"Making an effort to listen: Mechanical amplification by ion channels and myosin molecules in hair cells of the inner ear"
Human hearing is enhanced by an active process that amplifies the ear's mechanical inputs several hundredfold, sharpens frequency tuning to allow the discrimination of tones differing in frequency by only 0.2 %, and compresses six orders of magnitude in the amplitude of sounds into only two orders of magnitude in output. In addition, spontaneous otoacoustic emissions emerge from ears in a very quiet environment, an indication that the active process can be so exuberant as to become unstable. Cooperativity between mechanoelectrical-transduction channels confers negative stiffness on the hair bundle, which together with myosin-based adaptation motors elicits a dynamical instability that underlies the active process. Experiments on individual hair bundles indicate that the bundle's operation near this instability, a Hopf bifurcation, accounts for the four characteristics of the active process.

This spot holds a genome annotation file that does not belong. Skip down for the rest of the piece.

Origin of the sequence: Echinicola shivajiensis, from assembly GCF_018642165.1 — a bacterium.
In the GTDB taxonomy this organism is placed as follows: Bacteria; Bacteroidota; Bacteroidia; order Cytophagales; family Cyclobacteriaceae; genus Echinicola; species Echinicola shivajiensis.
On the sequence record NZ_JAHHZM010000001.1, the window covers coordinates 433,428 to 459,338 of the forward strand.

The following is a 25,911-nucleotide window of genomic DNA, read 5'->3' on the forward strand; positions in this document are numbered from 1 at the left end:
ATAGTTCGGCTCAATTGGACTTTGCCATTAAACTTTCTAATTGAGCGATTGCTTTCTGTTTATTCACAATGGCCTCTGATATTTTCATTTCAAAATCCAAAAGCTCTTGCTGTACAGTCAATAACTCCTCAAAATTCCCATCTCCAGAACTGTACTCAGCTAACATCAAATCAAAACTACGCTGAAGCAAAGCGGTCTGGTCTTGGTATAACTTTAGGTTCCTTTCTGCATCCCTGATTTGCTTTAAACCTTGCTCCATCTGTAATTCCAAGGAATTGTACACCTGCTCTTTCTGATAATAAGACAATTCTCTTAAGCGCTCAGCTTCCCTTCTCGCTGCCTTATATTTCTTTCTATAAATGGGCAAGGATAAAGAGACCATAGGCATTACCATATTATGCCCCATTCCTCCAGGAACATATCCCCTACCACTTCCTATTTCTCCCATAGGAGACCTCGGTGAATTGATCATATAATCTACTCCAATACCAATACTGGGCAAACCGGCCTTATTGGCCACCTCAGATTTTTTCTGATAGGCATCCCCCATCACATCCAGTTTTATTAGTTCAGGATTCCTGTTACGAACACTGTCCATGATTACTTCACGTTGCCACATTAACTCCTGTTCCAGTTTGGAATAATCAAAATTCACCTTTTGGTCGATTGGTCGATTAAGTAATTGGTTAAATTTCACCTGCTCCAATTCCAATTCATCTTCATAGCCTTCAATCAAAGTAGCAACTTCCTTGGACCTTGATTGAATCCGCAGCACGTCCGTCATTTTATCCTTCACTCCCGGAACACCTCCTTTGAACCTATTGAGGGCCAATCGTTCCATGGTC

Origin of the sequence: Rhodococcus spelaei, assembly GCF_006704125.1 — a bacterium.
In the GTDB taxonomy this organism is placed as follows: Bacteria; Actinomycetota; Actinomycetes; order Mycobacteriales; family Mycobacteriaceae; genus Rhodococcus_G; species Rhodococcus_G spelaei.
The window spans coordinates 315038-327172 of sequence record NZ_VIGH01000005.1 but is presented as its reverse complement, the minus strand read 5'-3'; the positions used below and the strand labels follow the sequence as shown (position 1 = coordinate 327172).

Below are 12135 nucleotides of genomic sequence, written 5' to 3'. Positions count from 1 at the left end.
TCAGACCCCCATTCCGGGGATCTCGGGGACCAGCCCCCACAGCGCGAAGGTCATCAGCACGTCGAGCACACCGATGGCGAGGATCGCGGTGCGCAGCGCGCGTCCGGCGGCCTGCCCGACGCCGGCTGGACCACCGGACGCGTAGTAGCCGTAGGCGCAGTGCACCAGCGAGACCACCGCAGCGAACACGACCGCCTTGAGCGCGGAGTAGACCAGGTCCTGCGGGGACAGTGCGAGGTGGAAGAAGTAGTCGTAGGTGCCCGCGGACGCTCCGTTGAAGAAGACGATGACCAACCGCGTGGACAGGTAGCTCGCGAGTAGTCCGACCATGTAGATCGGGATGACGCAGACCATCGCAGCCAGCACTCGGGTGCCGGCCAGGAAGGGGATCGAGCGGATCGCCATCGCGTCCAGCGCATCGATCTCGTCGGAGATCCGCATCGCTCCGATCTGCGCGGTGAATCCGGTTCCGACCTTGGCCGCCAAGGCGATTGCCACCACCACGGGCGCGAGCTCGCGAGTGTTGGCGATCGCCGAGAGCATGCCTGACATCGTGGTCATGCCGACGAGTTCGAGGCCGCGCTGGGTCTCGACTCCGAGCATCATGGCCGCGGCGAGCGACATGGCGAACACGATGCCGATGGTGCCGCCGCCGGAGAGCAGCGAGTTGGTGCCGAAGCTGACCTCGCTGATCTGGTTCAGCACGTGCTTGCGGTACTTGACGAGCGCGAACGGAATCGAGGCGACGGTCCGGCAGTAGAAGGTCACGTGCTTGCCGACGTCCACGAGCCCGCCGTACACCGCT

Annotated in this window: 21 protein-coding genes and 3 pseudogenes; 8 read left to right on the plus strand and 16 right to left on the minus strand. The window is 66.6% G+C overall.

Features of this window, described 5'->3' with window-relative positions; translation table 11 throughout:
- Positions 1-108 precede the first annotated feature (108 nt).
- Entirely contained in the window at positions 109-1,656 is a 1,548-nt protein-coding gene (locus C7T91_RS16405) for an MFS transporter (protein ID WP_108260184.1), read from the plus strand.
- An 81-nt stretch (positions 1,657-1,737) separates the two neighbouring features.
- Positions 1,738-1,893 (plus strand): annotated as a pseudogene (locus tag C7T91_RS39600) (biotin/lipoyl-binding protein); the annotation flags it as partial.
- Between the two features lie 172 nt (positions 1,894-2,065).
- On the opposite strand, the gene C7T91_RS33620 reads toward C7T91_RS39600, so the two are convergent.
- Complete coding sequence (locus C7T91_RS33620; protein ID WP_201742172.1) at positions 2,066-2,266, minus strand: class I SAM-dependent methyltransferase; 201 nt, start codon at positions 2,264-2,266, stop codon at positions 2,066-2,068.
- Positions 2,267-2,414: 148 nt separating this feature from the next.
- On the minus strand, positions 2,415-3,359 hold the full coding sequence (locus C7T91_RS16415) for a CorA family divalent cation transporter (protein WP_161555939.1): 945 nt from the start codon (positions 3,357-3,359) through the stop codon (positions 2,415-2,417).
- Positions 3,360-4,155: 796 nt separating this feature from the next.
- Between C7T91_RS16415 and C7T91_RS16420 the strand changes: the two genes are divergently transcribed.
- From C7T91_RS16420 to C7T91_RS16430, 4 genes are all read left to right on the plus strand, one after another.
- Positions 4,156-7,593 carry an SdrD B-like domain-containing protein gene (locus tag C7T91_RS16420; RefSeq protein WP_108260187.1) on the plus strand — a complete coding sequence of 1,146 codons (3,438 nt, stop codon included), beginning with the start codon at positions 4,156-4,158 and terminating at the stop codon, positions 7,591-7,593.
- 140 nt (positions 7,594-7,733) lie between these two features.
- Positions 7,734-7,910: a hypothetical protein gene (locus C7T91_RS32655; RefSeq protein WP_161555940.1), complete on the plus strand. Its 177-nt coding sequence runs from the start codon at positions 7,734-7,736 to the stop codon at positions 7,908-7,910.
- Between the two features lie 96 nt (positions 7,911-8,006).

Faculty Host: Henry Greenside
Coffee and cookies will be served before the event in room 128.